The Gatling gun is one of the most iconic early rapid-firing guns, a forerunner to the machine gun that revolutionized warfare. Gatling’s spring loaded, hand-cranked weapon was first used by Union forces during the American Civil War in the early 1860s, but it didn’t see widespread use by US forces until after the war. Dr. […]
The Gatling gun is one of the most iconic early rapid-firing guns, a forerunner to the machine gun that revolutionized warfare. Gatling’s spring loaded, hand-cranked weapon was first used by Union forces during the American Civil War in the early 1860s, but it didn’t see widespread use by US forces until after the war.
Dr. Richard Gatling designed the weapon he said, in a hope to reduce the size of armies, and by showing how futile combat is, the number of combat deaths would decrease.
Gatling was born in Hertford County, North Carolina in 1818, he was an inventor who came up with a screw propeller for steamboats, and then after teaching school for a brief time invented the rice-sowing machine and a wheat drill which aided in the planting of wheat. Both of these inventions were lauded for their innovation in helping the farming industry.
When he was in his late 20s an attack of smallpox got Gatling interested in medicine. He graduated Ohio Medical College as an MD but his passion lay in inventing and not being a doctor.
When the Civil War began, he was living in Indianapolis, Indiana. He invented the Gatling Gun in 1861 and began the Gatling Gun Company a year later.
The Gatling gun’s operation centered on a cyclic multi-barrel design which aided in the cooling and integrate the firing/reloading sequence. Each barrel fired a single shot when the hand crank reached a certain point in the firing cycle, then eject the spent cartridge, load a new round, and, in the process, allowed the barrel to cool somewhat. This configuration allowed higher rates of fire to be achieved without the barrels overheating.
This design, although massive updated and improved, is in theory what the multi-barrel miniguns of today were based on, including the M-134 minigun and M-61 Vulcan.
Gatling’s rapid-fire gun used multiple rotating barrels turned by a gunner using a hand crank, and firing loose metal cartridge ammunition using a gravity feed system from a hopper. The weapon didn’t use links or a belt which is what later models of machine guns would be utilizing and are still used today.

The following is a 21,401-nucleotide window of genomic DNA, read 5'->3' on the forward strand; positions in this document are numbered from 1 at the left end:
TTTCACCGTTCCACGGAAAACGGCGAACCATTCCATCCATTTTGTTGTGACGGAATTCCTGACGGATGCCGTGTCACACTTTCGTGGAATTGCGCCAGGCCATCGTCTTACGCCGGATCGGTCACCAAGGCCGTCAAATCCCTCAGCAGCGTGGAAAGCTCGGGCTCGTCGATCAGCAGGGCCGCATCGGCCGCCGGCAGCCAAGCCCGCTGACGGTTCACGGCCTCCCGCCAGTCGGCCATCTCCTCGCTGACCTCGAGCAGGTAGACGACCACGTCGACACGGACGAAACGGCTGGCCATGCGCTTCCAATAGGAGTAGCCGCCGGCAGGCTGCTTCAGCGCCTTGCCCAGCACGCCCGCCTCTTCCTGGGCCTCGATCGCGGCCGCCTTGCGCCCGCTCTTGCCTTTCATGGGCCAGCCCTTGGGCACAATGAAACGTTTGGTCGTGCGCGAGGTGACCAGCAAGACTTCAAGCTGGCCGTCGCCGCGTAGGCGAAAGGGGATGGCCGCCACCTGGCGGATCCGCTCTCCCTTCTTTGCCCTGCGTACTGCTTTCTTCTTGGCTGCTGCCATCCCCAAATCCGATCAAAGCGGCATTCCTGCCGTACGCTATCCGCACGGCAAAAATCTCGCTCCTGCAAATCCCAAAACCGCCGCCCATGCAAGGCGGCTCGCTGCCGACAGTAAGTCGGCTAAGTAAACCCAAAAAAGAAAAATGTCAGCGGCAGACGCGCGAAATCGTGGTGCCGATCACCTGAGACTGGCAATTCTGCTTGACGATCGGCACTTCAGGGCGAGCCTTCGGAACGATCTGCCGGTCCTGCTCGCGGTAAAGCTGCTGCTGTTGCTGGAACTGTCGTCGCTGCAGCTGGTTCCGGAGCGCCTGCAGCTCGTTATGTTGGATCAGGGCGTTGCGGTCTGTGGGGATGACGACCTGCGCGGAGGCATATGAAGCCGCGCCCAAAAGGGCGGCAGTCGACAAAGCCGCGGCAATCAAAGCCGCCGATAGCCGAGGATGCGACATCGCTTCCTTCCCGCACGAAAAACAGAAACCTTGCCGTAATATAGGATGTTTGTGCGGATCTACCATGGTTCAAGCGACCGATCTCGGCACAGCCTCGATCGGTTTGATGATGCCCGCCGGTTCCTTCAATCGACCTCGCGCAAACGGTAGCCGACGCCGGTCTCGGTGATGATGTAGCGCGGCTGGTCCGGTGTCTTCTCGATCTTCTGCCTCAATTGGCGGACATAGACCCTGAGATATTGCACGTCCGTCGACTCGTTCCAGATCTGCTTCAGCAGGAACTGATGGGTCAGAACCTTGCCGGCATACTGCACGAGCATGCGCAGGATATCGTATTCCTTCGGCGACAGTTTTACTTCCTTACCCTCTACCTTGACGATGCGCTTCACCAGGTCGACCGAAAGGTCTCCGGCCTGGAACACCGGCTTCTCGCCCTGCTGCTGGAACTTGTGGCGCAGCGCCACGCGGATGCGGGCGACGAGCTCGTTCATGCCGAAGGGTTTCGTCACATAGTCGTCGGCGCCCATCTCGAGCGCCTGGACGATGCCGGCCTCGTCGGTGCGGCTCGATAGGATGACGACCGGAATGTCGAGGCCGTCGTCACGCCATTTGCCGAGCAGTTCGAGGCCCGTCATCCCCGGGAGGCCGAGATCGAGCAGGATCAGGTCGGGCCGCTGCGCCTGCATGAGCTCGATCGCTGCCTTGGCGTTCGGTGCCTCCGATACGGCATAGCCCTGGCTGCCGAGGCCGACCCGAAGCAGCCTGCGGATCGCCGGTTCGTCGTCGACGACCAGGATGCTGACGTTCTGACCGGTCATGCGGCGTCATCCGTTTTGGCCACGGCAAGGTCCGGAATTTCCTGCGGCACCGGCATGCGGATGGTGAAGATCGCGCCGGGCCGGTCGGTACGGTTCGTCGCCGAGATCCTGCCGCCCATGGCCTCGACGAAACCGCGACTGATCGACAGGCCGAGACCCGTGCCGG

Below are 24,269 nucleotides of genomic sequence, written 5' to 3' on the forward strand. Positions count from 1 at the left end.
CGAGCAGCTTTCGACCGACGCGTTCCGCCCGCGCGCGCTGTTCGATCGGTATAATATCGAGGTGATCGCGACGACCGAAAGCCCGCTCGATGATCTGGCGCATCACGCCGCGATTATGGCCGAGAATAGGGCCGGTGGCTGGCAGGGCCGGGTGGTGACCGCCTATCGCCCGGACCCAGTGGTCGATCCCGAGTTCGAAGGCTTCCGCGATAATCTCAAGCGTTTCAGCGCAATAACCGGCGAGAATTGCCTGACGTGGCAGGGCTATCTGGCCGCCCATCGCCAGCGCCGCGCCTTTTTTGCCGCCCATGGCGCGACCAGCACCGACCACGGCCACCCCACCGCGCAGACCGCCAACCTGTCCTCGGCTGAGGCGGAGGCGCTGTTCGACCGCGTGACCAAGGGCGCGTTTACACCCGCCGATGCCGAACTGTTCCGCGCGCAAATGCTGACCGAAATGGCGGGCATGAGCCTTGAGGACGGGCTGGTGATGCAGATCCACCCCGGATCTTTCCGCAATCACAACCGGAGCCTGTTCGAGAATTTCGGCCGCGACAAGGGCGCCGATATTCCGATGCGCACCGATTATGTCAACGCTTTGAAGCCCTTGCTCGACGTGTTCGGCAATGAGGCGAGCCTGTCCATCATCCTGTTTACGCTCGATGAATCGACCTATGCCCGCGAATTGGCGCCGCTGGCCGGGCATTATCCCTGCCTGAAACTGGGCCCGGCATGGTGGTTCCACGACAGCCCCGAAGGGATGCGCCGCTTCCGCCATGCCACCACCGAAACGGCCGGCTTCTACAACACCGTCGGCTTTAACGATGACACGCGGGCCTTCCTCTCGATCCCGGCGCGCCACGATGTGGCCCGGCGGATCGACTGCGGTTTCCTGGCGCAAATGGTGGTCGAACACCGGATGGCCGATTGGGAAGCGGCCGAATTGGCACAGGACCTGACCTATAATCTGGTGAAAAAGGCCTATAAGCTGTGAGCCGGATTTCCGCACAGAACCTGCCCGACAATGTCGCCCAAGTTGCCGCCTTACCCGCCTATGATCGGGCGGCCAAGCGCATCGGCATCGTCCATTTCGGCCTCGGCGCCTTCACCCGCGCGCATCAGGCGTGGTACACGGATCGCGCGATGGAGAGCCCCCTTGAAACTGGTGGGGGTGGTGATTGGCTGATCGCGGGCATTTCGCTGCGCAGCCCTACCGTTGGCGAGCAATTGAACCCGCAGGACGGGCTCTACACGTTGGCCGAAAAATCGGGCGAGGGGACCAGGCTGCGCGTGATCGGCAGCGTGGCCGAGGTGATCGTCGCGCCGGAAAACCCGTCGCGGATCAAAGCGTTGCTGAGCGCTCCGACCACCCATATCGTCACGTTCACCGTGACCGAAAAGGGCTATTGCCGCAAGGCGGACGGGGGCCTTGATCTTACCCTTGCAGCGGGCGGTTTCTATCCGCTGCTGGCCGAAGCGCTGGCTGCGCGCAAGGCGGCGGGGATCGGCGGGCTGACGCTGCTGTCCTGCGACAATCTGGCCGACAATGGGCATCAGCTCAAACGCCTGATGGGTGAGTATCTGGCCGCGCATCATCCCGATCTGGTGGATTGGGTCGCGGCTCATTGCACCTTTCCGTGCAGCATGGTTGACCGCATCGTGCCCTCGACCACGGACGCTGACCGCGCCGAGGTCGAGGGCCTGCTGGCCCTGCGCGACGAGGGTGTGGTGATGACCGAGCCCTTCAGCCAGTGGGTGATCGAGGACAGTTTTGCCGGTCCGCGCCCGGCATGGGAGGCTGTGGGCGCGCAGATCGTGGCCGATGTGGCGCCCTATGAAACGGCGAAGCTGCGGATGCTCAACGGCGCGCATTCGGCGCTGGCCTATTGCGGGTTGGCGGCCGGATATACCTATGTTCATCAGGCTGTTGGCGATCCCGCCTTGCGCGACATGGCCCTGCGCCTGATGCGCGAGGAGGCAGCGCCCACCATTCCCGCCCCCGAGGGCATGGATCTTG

The use of multiple barrels was a brilliant idea to limit the weapon from overheating, a rotating mechanism, and the gravity-feed reloading system, which allowed a new gunner to reach an unheard of high rate of fire for the time of 200 rounds per minute.
Basic Design: (from Wiki) The Gatling gun operated by a hand-crank mechanism, with six barrels revolving around a central shaft (although some models had as many as ten). Each barrel fires once per revolution at about the same position. The barrels, a carrier, and a lock cylinder were separate and all mounted on a solid plate revolving around a central shaft, mounted on an oblong fixed frame. Turning the crank rotated the shaft. The carrier was grooved and the lock cylinder was drilled with holes corresponding to the barrels.
The casing was partitioned, and through this opening, the barrel shaft was journaled. In front of the casing was a cam with spiral surfaces. The cam imparted a reciprocating motion to the locks when the gun rotated. Also in the casing was a cocking ring with projections to cock and fire the gun. Each barrel had a single lock, working in the lock cylinder on a line with the barrel. The lock cylinder was encased and joined to the frame. Early models had a fibrous matting stuffed in among the barrels, which could be soaked with water to cool the barrels down. Later models eliminated the matting-filled barrels as being unnecessary.
Cartridges, held in a hopper, dropped individually into the grooves of the carrier. The lock was simultaneously forced by the cam to move forward and load the cartridge, and when the cam was at its highest point, the cocking ring freed the lock and fired the cartridge. After the cartridge was fired the continuing action of the cam drew back the lock bringing with it the spent cartridge which then dropped to the ground.
By 1893, the Gatling was adapted to take the new .30 Army smokeless cartridge. The new M1893 guns featured six barrels, later increased to ten barrels, and were capable of a maximum (initial) rate of fire of 800–900 rounds per minute, though 600 rpm was recommended for continuous fire. Dr. Gatling later used examples of the M1893 powered by electric motor and belt to drive the crank. Tests demonstrated the electric Gatling could fire bursts of up to 1,500 rpm.
Civil War Use: The Gatling gun was not accepted for use by the Army during the early years of the war. However, in 1864, several Union commanders purchased 12 Gatling guns out of their own pocket to use during the heavy fighting in and around Petersburg. The guns were placed in the trenches in support of the Union troops sieging Petersburg between June 1864 until the city fell in April 1865. The Gatling Gun was finally accepted into the US Army in 1866.
Later Use: The Army used Gatling Guns during the Indian wars in the west, although one commander, George Armstrong Custer, decided against bringing his Gatling Guns in the operation against the Sioux in 1876 at the Little Big Horn. His unit, the 7th Cavalry was wiped out.
The British adopted the Gatling Gun and used it to great effect in Africa against the Zulu tribesmen. The Imperial Russian Army used them against mounted mass attacks of Turkish cavalry.
The Americans used them during the Spanish-American War in Cuba. They served as support weapons during the charge up San Juan Hill.